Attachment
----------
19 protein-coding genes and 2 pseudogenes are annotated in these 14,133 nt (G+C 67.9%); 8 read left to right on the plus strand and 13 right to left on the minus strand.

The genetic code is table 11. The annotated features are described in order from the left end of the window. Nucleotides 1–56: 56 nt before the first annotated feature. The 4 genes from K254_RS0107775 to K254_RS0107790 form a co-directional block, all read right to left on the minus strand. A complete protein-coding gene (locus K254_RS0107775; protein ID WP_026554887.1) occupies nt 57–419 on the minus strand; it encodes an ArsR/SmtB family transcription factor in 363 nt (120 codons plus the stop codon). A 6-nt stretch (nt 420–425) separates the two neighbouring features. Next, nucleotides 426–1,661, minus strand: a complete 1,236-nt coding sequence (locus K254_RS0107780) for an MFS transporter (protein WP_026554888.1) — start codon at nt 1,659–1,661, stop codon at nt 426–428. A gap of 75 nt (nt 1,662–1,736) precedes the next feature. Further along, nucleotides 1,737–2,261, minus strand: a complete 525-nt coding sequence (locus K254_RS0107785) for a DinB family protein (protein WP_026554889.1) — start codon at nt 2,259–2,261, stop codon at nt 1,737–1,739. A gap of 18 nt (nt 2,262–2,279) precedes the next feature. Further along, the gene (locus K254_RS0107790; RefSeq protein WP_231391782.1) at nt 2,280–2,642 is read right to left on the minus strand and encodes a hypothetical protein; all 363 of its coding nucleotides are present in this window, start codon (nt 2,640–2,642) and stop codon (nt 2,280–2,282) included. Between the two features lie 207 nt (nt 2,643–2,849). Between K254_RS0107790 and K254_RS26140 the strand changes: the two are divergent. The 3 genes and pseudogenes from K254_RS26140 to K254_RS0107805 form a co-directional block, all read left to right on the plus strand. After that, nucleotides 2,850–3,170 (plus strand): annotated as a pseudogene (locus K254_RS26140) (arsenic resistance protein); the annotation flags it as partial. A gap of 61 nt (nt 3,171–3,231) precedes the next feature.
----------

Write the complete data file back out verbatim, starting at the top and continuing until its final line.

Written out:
19 protein-coding genes and 2 pseudogenes are annotated in these 14,133 nt (G+C 67.9%); 8 read left to right on the plus strand and 13 right to left on the minus strand.

The genetic code is table 11. The annotated features are described in order from the left end of the window. Nucleotides 1–56: 56 nt before the first annotated feature. The 4 genes from K254_RS0107775 to K254_RS0107790 form a co-directional block, all read right to left on the minus strand. A complete protein-coding gene (locus K254_RS0107775; protein ID WP_026554887.1) occupies nt 57–419 on the minus strand; it encodes an ArsR/SmtB family transcription factor in 363 nt (120 codons plus the stop codon). A 6-nt stretch (nt 420–425) separates the two neighbouring features. Next, nucleotides 426–1,661, minus strand: a complete 1,236-nt coding sequence (locus K254_RS0107780) for an MFS transporter (protein WP_026554888.1) — start codon at nt 1,659–1,661, stop codon at nt 426–428. A gap of 75 nt (nt 1,662–1,736) precedes the next feature. Further along, nucleotides 1,737–2,261, minus strand: a complete 525-nt coding sequence (locus K254_RS0107785) for a DinB family protein (protein WP_026554889.1) — start codon at nt 2,259–2,261, stop codon at nt 1,737–1,739. A gap of 18 nt (nt 2,262–2,279) precedes the next feature. Further along, the gene (locus K254_RS0107790; RefSeq protein WP_231391782.1) at nt 2,280–2,642 is read right to left on the minus strand and encodes a hypothetical protein; all 363 of its coding nucleotides are present in this window, start codon (nt 2,640–2,642) and stop codon (nt 2,280–2,282) included. Between the two features lie 207 nt (nt 2,643–2,849). Between K254_RS0107790 and K254_RS26140 the strand changes: the two are divergent. The 3 genes and pseudogenes from K254_RS26140 to K254_RS0107805 form a co-directional block, all read left to right on the plus strand. After that, nucleotides 2,850–3,170 (plus strand): annotated as a pseudogene (locus K254_RS26140) (arsenic resistance protein); the annotation flags it as partial. A gap of 61 nt (nt 3,171–3,231) precedes the next feature.